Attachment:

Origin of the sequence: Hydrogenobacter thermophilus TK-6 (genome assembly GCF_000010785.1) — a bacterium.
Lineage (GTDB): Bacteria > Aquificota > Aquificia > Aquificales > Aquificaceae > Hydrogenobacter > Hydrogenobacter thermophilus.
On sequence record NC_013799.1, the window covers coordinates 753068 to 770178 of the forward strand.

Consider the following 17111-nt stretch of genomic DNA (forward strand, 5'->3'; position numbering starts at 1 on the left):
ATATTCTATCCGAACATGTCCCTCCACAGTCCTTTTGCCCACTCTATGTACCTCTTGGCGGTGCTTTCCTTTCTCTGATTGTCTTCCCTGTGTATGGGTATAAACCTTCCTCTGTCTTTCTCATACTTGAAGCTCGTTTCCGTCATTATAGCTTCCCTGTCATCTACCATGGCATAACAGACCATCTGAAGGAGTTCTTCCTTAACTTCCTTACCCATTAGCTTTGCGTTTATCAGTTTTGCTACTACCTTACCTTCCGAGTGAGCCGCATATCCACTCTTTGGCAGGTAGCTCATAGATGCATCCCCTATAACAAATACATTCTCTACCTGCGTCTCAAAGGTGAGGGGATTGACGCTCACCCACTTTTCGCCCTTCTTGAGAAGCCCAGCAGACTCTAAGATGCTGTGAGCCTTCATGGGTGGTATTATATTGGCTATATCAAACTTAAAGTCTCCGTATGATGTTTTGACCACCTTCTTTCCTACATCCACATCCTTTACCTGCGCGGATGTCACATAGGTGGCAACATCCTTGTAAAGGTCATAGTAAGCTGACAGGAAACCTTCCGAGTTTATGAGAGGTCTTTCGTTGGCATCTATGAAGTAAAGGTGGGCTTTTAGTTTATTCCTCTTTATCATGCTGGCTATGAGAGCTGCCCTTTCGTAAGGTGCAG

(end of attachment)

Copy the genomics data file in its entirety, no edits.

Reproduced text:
Origin of the sequence: Hydrogenobacter thermophilus TK-6 (genome assembly GCF_000010785.1) — a bacterium.
Lineage (GTDB): Bacteria > Aquificota > Aquificia > Aquificales > Aquificaceae > Hydrogenobacter > Hydrogenobacter thermophilus.
On sequence record NC_013799.1, the window covers coordinates 753068 to 770178 of the forward strand.

Consider the following 17111-nt stretch of genomic DNA (forward strand, 5'->3'; position numbering starts at 1 on the left):
ATATTCTATCCGAACATGTCCCTCCACAGTCCTTTTGCCCACTCTATGTACCTCTTGGCGGTGCTTTCCTTTCTCTGATTGTCTTCCCTGTGTATGGGTATAAACCTTCCTCTGTCTTTCTCATACTTGAAGCTCGTTTCCGTCATTATAGCTTCCCTGTCATCTACCATGGCATAACAGACCATCTGAAGGAGTTCTTCCTTAACTTCCTTACCCATTAGCTTTGCGTTTATCAGTTTTGCTACTACCTTACCTTCCGAGTGAGCCGCATATCCACTCTTTGGCAGGTAGCTCATAGATGCATCCCCTATAACAAATACATTCTCTACCTGCGTCTCAAAGGTGAGGGGATTGACGCTCACCCACTTTTCGCCCTTCTTGAGAAGCCCAGCAGACTCTAAGATGCTGTGAGCCTTCATGGGTGGTATTATATTGGCTATATCAAACTTAAAGTCTCCGTATGATGTTTTGACCACCTTCTTTCCTACATCCACATCCTTTACCTGCGCGGATGTCACATAGGTGGCAACATCCTTGTAAAGGTCATAGTAAGCTGACAGGAAACCTTCCGAGTTTATGAGAGGTCTTTCGTTGGCATCTATGAAGTAAAGGTGGGCTTTTAGTTTATTCCTCTTTATCATGCTGGCTATGAGAGCTGCCCTTTCGTAAGGTGCAG